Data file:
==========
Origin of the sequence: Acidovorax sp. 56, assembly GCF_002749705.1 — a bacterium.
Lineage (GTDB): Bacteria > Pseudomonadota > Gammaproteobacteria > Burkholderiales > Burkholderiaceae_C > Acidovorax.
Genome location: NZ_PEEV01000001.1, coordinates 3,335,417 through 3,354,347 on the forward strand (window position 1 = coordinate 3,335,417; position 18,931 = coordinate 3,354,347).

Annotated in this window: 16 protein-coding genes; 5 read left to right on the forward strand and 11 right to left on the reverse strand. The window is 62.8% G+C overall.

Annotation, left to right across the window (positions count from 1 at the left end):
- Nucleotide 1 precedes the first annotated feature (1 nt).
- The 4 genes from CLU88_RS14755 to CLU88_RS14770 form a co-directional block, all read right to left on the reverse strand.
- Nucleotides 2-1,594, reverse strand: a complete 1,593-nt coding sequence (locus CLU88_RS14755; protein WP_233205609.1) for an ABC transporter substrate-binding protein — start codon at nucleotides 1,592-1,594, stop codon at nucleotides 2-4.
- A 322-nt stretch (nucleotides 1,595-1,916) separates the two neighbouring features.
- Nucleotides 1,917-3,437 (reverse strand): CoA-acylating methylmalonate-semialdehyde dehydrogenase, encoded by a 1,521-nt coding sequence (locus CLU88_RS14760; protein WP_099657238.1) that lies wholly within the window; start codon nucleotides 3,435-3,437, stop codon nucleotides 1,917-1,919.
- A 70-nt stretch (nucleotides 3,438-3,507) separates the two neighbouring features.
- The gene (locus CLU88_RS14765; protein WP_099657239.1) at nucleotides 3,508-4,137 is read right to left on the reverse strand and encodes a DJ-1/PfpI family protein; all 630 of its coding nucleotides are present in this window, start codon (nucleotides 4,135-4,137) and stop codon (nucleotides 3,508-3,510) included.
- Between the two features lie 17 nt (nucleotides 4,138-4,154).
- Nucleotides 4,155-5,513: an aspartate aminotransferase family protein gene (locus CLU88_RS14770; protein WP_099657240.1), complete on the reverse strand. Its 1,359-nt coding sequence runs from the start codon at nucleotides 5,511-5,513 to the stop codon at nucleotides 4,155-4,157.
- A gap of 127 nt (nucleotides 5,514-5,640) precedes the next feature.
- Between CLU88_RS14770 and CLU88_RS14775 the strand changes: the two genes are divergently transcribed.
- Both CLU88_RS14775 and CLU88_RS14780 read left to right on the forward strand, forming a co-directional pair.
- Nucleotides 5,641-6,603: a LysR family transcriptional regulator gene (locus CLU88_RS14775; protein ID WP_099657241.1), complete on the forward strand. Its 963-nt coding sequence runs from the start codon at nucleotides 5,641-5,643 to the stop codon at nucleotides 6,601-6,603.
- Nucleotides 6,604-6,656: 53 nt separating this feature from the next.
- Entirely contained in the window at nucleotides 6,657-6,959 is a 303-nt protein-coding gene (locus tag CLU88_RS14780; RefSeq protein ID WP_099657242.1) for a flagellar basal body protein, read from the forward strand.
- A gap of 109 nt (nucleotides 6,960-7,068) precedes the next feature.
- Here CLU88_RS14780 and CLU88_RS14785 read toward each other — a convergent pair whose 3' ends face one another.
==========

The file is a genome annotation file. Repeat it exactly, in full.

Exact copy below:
Origin of the sequence: Acidovorax sp. 56, assembly GCF_002749705.1 — a bacterium.
Lineage (GTDB): Bacteria > Pseudomonadota > Gammaproteobacteria > Burkholderiales > Burkholderiaceae_C > Acidovorax.
Genome location: NZ_PEEV01000001.1, coordinates 3,335,417 through 3,354,347 on the forward strand (window position 1 = coordinate 3,335,417; position 18,931 = coordinate 3,354,347).

Annotated in this window: 16 protein-coding genes; 5 read left to right on the forward strand and 11 right to left on the reverse strand. The window is 62.8% G+C overall.

Annotation, left to right across the window (positions count from 1 at the left end):
- Nucleotide 1 precedes the first annotated feature (1 nt).
- The 4 genes from CLU88_RS14755 to CLU88_RS14770 form a co-directional block, all read right to left on the reverse strand.
- Nucleotides 2-1,594, reverse strand: a complete 1,593-nt coding sequence (locus CLU88_RS14755; protein WP_233205609.1) for an ABC transporter substrate-binding protein — start codon at nucleotides 1,592-1,594, stop codon at nucleotides 2-4.
- A 322-nt stretch (nucleotides 1,595-1,916) separates the two neighbouring features.
- Nucleotides 1,917-3,437 (reverse strand): CoA-acylating methylmalonate-semialdehyde dehydrogenase, encoded by a 1,521-nt coding sequence (locus CLU88_RS14760; protein WP_099657238.1) that lies wholly within the window; start codon nucleotides 3,435-3,437, stop codon nucleotides 1,917-1,919.
- A 70-nt stretch (nucleotides 3,438-3,507) separates the two neighbouring features.
- The gene (locus CLU88_RS14765; protein WP_099657239.1) at nucleotides 3,508-4,137 is read right to left on the reverse strand and encodes a DJ-1/PfpI family protein; all 630 of its coding nucleotides are present in this window, start codon (nucleotides 4,135-4,137) and stop codon (nucleotides 3,508-3,510) included.
- Between the two features lie 17 nt (nucleotides 4,138-4,154).
- Nucleotides 4,155-5,513: an aspartate aminotransferase family protein gene (locus CLU88_RS14770; protein WP_099657240.1), complete on the reverse strand. Its 1,359-nt coding sequence runs from the start codon at nucleotides 5,511-5,513 to the stop codon at nucleotides 4,155-4,157.
- A gap of 127 nt (nucleotides 5,514-5,640) precedes the next feature.
- Between CLU88_RS14770 and CLU88_RS14775 the strand changes: the two genes are divergently transcribed.
- Both CLU88_RS14775 and CLU88_RS14780 read left to right on the forward strand, forming a co-directional pair.
- Nucleotides 5,641-6,603: a LysR family transcriptional regulator gene (locus CLU88_RS14775; protein ID WP_099657241.1), complete on the forward strand. Its 963-nt coding sequence runs from the start codon at nucleotides 5,641-5,643 to the stop codon at nucleotides 6,601-6,603.
- Nucleotides 6,604-6,656: 53 nt separating this feature from the next.
- Entirely contained in the window at nucleotides 6,657-6,959 is a 303-nt protein-coding gene (locus tag CLU88_RS14780; RefSeq protein ID WP_099657242.1) for a flagellar basal body protein, read from the forward strand.
- A gap of 109 nt (nucleotides 6,960-7,068) precedes the next feature.
- Here CLU88_RS14780 and CLU88_RS14785 read toward each other — a convergent pair whose 3' ends face one another.